I don't know whether it was the Florida sun setting behind the palm trees of Orlando International Airport - just as our plane touched down on the tarmac, or the the sweet smell of "Cinnabons" - the first impression to reach my nose, heartily welcoming us back to the scrumptious land of over-indulgence like and old friend. Whatever it was, I couldn't have been happier to be "home".
Of course, when I called Florida home, I never appreciated it. It certainly didn't feel then like the land of paradise. The tropical palm trees, sunsets, and warm winters of my youth had no appeal. Sad, isn't it?
The journey over exceeded my expectations. I had an extra seat for Lukas, and despite the fact that he only slept for one hour out of ten, he played, talked, and watched videos for most of the trip, even letting me sleep for two half-hour streches.
Perhaps best of all, I had one of the most incredible books to read on the flight. The Best American Travel Writing 2006, is full of masterfully crafted travel narratives, and each account is so incredibly different. My favorite yesterday was one that I actually began reading reluctantly: The Discreet Charm of the Zurich Bourgeoisie, originally published on farflungmagazine.com. I really identified with the piece as a whole, which says that boring can be beautiful, but especially with the quote included from the Renaissance writer Michel de Montaigne, which read:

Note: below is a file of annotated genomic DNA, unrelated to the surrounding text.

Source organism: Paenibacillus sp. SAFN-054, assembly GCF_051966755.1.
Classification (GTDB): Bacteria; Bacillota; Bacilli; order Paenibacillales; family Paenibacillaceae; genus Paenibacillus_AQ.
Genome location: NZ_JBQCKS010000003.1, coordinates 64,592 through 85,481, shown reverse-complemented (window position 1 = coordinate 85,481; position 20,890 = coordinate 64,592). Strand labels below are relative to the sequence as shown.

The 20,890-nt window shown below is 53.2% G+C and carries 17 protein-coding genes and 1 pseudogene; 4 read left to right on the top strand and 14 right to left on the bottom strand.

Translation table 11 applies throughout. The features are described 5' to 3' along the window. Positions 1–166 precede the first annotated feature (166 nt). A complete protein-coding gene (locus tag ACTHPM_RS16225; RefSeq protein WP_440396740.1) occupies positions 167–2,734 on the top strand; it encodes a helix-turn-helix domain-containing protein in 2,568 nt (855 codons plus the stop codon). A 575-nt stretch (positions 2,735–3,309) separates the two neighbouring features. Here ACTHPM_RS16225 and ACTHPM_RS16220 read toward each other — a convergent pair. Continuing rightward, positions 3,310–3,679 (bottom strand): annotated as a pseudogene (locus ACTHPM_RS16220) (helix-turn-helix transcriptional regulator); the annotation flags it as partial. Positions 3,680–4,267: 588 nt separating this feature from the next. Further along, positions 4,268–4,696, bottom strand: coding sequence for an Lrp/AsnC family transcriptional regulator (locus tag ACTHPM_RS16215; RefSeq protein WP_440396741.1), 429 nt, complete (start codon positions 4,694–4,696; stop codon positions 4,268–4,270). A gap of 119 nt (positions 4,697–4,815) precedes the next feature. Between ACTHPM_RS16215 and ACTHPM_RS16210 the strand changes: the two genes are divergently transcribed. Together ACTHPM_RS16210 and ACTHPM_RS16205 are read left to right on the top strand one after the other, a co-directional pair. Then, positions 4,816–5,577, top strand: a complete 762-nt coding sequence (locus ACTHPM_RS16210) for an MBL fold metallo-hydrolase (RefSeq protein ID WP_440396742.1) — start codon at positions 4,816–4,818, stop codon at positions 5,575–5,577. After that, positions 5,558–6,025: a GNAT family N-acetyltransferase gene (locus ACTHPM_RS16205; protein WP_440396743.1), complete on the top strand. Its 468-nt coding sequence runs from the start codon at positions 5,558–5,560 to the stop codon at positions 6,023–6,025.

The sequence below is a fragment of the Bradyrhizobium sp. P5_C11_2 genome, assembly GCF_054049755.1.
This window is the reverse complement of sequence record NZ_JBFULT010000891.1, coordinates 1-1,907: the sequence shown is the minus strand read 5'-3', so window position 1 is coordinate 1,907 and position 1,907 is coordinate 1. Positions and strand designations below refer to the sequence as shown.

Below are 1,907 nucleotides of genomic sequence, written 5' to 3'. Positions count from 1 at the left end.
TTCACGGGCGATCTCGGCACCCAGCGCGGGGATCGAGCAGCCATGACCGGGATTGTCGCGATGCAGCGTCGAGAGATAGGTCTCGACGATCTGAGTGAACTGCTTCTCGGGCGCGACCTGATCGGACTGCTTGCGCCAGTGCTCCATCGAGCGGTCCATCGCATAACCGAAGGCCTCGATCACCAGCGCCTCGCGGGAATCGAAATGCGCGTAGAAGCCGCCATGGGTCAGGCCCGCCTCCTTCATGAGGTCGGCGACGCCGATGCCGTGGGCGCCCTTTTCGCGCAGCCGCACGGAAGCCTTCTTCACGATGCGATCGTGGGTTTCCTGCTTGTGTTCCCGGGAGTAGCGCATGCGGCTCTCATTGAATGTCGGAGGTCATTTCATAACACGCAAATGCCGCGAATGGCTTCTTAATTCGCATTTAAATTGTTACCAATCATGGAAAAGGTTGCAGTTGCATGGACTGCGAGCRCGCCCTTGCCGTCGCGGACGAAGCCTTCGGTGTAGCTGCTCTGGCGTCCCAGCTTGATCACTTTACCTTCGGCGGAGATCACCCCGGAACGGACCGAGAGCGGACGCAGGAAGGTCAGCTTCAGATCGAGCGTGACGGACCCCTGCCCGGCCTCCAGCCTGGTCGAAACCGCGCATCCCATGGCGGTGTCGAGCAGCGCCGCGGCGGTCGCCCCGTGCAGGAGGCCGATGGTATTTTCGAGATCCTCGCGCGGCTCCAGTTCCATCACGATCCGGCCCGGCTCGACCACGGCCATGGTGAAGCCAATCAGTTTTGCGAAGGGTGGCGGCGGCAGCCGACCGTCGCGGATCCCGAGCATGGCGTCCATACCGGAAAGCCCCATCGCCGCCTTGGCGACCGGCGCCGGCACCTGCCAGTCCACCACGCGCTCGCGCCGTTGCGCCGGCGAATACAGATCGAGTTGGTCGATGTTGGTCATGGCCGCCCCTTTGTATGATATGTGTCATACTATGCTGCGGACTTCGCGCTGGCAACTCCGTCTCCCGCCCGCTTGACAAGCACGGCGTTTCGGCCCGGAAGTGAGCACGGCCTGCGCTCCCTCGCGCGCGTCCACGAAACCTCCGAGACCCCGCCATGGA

"Storming a breach, conducting and embassy, ruling a nation are glittering deeds. Rebuking, laughing, buying, selling, loving, hating and living together gently and justly within your household - and with yourself - not getting slack nor belying yourself, is something more remarkable, more rare and more difficult. Whatever people may say, such secluded lives sustain in that way duties which are at least as hard and tense as those of other lives."
And the futher I get into this book, the more I understand how essential it is to read, read, and read some more. Afterall, how can one expect to become a great artist without studying the techniques of the masters?
But, even for those not aspiring to one day become "great travel writers", this is a truly phenomenal book, pairing up true tales that are both entertaining and easy to digest.